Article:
Dir: Ang Lee. Cast: Will Smith, Clive Owen, Mary Elizabeth Winstead, Benedict Wong, Douglas Hodge, Theodora Miranne, Linda Emond, Ralph Brown. 12A cert, 117 mins
Hollywood has always been obsessed with youth and vitality, but technology has given it the means to take its fixation to the next level. In 2015, Marvel’s Ant-Man whisked Michael Douglas back to his Fatal Attraction prime. The same dark magic will be worked on Robert De Niro in Martin Scorsese’s forthcoming The Irishman. To de-age is all the rage.
Given the millions that Netflix has reportedly lavished on Scorsese’s gangster epic, it’ll hope to do a better job with 76-year-old De Niro than Gemini Man has with 51-year-old Will Smith. Ang Lee’s action film, preposterous yet also somehow dreary, casts the actor as a super-assassin in a duel to the death with a cloned version of his twenty-something self. It’s Will the Weary versus the Fake Prince of Bel-Air.
Gemini Man is something of a relic itself, having languished for decades in development purgatory. Tony Scott and Curtis Hanson were among the directors linked with the script as far back as the mid-1990s. The stars attached to Smith’s part, meanwhile, read like the call-sheet from a 1997 Oscars issue of Vanity Fair. Brad Pitt, Tom Cruise, Mel Gibson, Sean Connery and Clint Eastwood were all, at one point or another, in the running.
One disappointment is that Gemini Man isn’t based on the 1976 TV show of the same name, about a spy who made himself invisible by fiddling with his watch. Visibility is, in fact, the issue for black-ops assassin Henry Brogan (Smith). He literally knows where all the bodies are buried, yet naïvely announces to his superior that he’s retiring with immediate effect. Quicker than you can rap the opening verse of Boom! Shake The Room, he’s been earmarked by shady spy boss Clayton Varris (Clive Owen) as a loose end that needs tying up.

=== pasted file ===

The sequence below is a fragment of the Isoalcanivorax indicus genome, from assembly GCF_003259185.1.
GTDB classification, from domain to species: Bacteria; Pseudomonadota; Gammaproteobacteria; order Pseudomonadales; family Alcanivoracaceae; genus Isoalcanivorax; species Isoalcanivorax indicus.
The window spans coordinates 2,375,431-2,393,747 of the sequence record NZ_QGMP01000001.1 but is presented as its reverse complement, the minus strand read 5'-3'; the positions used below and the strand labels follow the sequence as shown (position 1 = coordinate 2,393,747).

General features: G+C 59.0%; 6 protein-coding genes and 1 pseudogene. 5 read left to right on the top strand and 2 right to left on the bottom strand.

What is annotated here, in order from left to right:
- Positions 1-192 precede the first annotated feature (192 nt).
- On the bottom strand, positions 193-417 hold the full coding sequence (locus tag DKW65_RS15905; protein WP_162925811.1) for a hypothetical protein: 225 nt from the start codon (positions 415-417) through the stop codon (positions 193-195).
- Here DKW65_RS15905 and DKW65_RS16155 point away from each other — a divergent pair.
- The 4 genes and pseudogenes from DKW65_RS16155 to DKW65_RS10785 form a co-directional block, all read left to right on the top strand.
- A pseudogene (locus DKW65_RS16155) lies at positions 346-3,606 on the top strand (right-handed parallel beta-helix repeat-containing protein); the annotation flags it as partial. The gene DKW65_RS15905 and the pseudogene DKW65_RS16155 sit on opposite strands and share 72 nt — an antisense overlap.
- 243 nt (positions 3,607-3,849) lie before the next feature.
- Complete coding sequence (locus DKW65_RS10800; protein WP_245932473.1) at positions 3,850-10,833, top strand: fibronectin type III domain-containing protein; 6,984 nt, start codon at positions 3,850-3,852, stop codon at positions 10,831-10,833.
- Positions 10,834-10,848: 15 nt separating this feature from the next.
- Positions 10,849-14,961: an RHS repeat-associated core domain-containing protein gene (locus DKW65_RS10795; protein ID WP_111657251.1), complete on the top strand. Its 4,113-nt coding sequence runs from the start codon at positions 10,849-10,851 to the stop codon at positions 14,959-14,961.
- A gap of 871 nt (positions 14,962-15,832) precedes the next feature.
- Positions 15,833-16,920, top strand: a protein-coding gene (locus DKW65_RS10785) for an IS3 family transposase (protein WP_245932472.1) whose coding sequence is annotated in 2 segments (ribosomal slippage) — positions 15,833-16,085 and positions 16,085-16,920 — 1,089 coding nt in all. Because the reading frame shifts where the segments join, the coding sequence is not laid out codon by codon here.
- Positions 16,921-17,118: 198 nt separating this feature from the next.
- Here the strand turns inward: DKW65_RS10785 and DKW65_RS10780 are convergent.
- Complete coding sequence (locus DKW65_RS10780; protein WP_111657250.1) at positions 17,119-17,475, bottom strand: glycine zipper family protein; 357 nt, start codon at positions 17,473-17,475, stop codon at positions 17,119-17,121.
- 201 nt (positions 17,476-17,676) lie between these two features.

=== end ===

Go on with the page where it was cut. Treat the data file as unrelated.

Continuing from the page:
But who do you send to kill the best assassin in the business? Varris has the answer, having sneakily taken some of Brogan’s DNA 23 years ago and raised the resulting chip off the old killbot as his own son. With “Junior” in pursuit, Brogan is soon fleeing for his life. He’s accompanied by fellow agent Danny (Mary Elizabeth Winstead), who’s low-level glamorous, and loyal sidekick Baron (Benedict Wong).
Colombia and Hungary are among the vaguely cinematic locations they visit while trying to stay one step ahead of Henry 2.0. It’s just as well the backdrops are pretty; the film’s recreation of 23-year-old Will Smith is nothing to write home about. In direct sunlight, his features ripple with uncanny dinks and crevices. Even in the dark, it looks as though his face is about to melt. He certainly doesn’t bear any resemblance to the motor-mouthed Smith of Bad Boys and Independence Day.
The action sequences are equally unconvincing. A motorbike chase through Colombian back-alleys can only moderately raise the pulse. From there, it’s one generic shoot-out after another. You can’t help wonder whether Lee, director of Brokeback Mountain and Life of Pi, is all that invested in this pow-wow stuff.
As the villain, meanwhile, Owen strokes his handlebar with gusto. On the other hand, in one jarring scene his American accent disintegrates, and he sounds as though he’s auditioning to play a postman on EastEnders. A bigger distraction is the speed of 120 frames per second at which Lee has opted to shoot. This gives the action a colour-saturated and hyper-fake quality. Think of the notorious “motion smoothing” TV effect – yes, the one Hollywood constantly grumbles about – but on steroids.
Lee also took flack over the use of a high frame-rate in his previous film, Billy Lynn’s Long Halftime Walk. That perceived Oscar contender failed to achieve lift-off. Gemini Man has far humbler ambitions: to restore Will Smith’s prominence as a leading man after disappointments such as Concussion and Collateral Beauty.
Alas, the film’s man-versus-clone script – co-written by Game of Thrones’s David Benioff – isn’t half as ridiculous as it needs to be. (Twenty years ago, Face/Off had a hoot with a similar premise.) Those wonky de-aging effects and distracting frame-rate serve as trip-wires too. But what ultimately hobbles Gemini Man, more than all of that, is its refusal to buy into its own ludicrousness. It’s a slab of silliness that commits a terrible error: it takes itself seriously.